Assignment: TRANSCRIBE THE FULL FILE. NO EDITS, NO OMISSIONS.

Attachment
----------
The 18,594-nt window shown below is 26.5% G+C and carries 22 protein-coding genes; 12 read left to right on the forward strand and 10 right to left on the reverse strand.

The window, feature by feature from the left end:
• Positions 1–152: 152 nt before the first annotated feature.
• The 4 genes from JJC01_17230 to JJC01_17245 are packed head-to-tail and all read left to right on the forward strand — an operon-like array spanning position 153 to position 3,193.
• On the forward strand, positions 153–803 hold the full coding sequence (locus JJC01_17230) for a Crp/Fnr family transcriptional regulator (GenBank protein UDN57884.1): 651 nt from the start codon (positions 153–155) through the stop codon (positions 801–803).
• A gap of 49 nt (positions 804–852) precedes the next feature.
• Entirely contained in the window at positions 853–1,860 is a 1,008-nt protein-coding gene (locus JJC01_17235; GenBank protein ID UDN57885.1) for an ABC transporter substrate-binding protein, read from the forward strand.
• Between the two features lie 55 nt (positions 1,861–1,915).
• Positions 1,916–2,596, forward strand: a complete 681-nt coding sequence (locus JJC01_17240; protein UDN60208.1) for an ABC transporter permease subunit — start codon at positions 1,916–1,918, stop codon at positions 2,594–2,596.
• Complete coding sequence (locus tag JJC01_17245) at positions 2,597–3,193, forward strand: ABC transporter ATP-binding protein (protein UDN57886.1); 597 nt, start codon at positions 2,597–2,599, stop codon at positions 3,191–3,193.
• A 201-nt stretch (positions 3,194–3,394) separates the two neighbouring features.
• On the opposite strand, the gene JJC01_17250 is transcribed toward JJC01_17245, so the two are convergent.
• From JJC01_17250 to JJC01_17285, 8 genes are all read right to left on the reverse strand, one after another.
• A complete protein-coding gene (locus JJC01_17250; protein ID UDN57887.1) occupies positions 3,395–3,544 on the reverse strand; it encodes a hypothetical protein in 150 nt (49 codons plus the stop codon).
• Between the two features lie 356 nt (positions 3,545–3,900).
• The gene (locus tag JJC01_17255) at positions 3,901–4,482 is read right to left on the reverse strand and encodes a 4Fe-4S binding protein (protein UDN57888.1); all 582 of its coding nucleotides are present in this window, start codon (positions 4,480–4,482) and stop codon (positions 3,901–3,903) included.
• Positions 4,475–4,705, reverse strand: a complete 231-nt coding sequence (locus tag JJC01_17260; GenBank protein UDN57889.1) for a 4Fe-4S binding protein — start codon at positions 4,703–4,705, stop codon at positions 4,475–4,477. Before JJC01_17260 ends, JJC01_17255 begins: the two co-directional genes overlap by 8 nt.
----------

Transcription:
The 18,594-nt window shown below is 26.5% G+C and carries 22 protein-coding genes; 12 read left to right on the forward strand and 10 right to left on the reverse strand.

The window, feature by feature from the left end:
• Positions 1–152: 152 nt before the first annotated feature.
• The 4 genes from JJC01_17230 to JJC01_17245 are packed head-to-tail and all read left to right on the forward strand — an operon-like array spanning position 153 to position 3,193.
• On the forward strand, positions 153–803 hold the full coding sequence (locus JJC01_17230) for a Crp/Fnr family transcriptional regulator (GenBank protein UDN57884.1): 651 nt from the start codon (positions 153–155) through the stop codon (positions 801–803).
• A gap of 49 nt (positions 804–852) precedes the next feature.
• Entirely contained in the window at positions 853–1,860 is a 1,008-nt protein-coding gene (locus JJC01_17235; GenBank protein ID UDN57885.1) for an ABC transporter substrate-binding protein, read from the forward strand.
• Between the two features lie 55 nt (positions 1,861–1,915).
• Positions 1,916–2,596, forward strand: a complete 681-nt coding sequence (locus JJC01_17240; protein UDN60208.1) for an ABC transporter permease subunit — start codon at positions 1,916–1,918, stop codon at positions 2,594–2,596.
• Complete coding sequence (locus tag JJC01_17245) at positions 2,597–3,193, forward strand: ABC transporter ATP-binding protein (protein UDN57886.1); 597 nt, start codon at positions 2,597–2,599, stop codon at positions 3,191–3,193.
• A 201-nt stretch (positions 3,194–3,394) separates the two neighbouring features.
• On the opposite strand, the gene JJC01_17250 is transcribed toward JJC01_17245, so the two are convergent.
• From JJC01_17250 to JJC01_17285, 8 genes are all read right to left on the reverse strand, one after another.
• A complete protein-coding gene (locus JJC01_17250; protein ID UDN57887.1) occupies positions 3,395–3,544 on the reverse strand; it encodes a hypothetical protein in 150 nt (49 codons plus the stop codon).
• Between the two features lie 356 nt (positions 3,545–3,900).
• The gene (locus tag JJC01_17255) at positions 3,901–4,482 is read right to left on the reverse strand and encodes a 4Fe-4S binding protein (protein UDN57888.1); all 582 of its coding nucleotides are present in this window, start codon (positions 4,480–4,482) and stop codon (positions 3,901–3,903) included.
• Positions 4,475–4,705, reverse strand: a complete 231-nt coding sequence (locus tag JJC01_17260; GenBank protein UDN57889.1) for a 4Fe-4S binding protein — start codon at positions 4,703–4,705, stop codon at positions 4,475–4,477. Before JJC01_17260 ends, JJC01_17255 begins: the two co-directional genes overlap by 8 nt.